Herbs and Roots
Collect such as are sound and perfect, and separate from them such as are injured or decayed. Those precautions must be taken which are best fitted for preserving them, and they should, as a general rule, be defended from the effects of moisture, too great heat, or cold, and confined air. Vegetable matters should be collected in the countries where they are indigenous, and those which grow wild in dry soil and high situations, fully exposed to the air and sun, are, in general, to be preferred to those which are cultivated, or which grow in moist, low, shady, or confined places.
Roots which consist principally of fibres, and have but a small top, may be immediately dried, if they are juicy, and not aromatic; this may be done by heat, not 100 degrees of Fahrenheit; but, if aromatic, by simply exposing and turning them frequently in a current of dry air; if they are strong and thick, they should be split or cut into slices, and strung upon thread; if covered with a rough bark, they may be peeled fresh, then dried. Such as lose their virtues by drying, or are directed to be preserved in a fresh state, are to be kept buried in dry sand.
No very general rule can be given for the collection of herbs and leaves– some of them acquiring activity by age, and others, as the mucilaginous leaves, from the same cause, losing the properties for which they are efficient. Aromatics are to be gathered after the flower buds are formed; annuals, not aromatic, when they are about to flower, or when in flower; biennials, before they shoot, and perennials, before they flower, especially if their fibres become woody; they are to be gathered in dry weather, after the dew is off them, or in the evening, before it falls, and are to be freed from decayed, withered, or foreign leaves; they are usually tied in bundles, and hung up in a shady, warm, and airy place, or spread upon the floor, and frequently turned; if very juicy, they are laid upon a sieve, and dried by a gentle degree of artificial warmth, by the stove.
Sprouts are collected before the buds open, and stalks are gathered in autumn.
Barks and woods are collected when the most active part of the vegetable are concentrated in them, which occurs in spring and in autumn; spring is preferred for resinous barks, and autumn for others, which are not resinous, but rather gummy. Barks should be taken from young trees. Among the resinous woods, the heaviest, which sink in water, are selected; the alburnum is to be rejected.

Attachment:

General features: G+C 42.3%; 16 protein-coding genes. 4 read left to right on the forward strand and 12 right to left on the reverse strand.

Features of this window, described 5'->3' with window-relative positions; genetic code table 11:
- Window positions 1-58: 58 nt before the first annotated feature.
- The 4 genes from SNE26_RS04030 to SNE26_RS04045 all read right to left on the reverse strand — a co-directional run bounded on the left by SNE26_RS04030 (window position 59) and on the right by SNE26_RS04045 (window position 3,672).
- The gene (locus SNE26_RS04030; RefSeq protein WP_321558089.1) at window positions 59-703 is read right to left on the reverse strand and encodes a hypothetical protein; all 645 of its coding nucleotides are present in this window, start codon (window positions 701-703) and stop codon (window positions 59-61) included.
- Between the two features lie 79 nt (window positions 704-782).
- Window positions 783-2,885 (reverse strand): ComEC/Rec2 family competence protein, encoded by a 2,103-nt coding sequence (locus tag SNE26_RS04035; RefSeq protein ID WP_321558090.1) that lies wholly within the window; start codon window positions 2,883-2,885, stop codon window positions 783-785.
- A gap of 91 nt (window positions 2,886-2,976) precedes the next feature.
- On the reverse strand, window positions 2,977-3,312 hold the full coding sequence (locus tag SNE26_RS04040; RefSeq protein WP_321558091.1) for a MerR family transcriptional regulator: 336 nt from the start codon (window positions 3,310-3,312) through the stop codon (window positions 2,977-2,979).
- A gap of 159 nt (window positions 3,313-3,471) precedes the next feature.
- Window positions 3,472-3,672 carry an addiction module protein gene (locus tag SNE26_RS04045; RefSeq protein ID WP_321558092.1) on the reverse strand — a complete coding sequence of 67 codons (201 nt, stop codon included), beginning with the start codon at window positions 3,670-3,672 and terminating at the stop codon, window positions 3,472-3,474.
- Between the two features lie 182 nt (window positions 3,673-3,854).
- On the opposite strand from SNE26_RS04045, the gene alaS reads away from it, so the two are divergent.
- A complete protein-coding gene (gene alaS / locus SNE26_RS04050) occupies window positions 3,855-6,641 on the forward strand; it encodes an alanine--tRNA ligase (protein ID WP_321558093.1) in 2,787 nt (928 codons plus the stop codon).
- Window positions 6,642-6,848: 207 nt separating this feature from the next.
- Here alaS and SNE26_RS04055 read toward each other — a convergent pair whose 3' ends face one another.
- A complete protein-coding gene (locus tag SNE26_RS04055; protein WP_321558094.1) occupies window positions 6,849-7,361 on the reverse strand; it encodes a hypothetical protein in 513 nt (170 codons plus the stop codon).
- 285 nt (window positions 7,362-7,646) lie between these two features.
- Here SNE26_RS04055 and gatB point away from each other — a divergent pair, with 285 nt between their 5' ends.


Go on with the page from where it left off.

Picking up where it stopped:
Flowers are collected in dry weather, before noon, but after the dew is off, either when they are just about to open, or immediately after they have opened; of some, the petals only are preserved, and the colorless claws are even cut away; of others, whose calyx is odorous, the whole flower is kept. Flowers which are too small to be pulled singly, are dried with part of the stalk, and are called heads, or tops. Herbs and flowers are to be dried by the gentle heat of a stove, or common fire, in such quantities at a time, that the process may be finished as quickly as possible– for by this means their powers are best preserved, the test of which is the perfect preservation of their natural color; when they lose their color and smell, they are unfit for use.
Fruits and seeds, unless when otherwise directed, are to be gathered when ripe, but before they fell spontaneously. Some pulpy fruits are freed from their core, and seeds are strung on thread, and dried artificially; they are, in general, best preserved in their natural coverings, although some, as the colacynth, are peeled, and others, as the tamarind, preserved fresh. Many of these are apt to spoil, or become rancid; and as they are then no longer fit for medical use, no very large quantity of them should be collected at a time.
When, on account of the color, they can not be exposed to the sun, and the warmth of the atmosphere is insufficient, they should be dried by an artificial warmth, less than 100 degrees of Fahrenheit, and well exposed to a current of air. When perfectly dry and friable, they have little smell, but after being kept some time, they attract moisture from the air, and regain their proper odor.
Fruits and oily seeds, which are apt to become rancid, must be kept in a dry and cool, and by no means in a warm or moist place. Vegetables collected in a rainy and moist season are, in general, more watery, and apt to spoil; in a dry season, they contain more oily and resinous particles, and keep much better.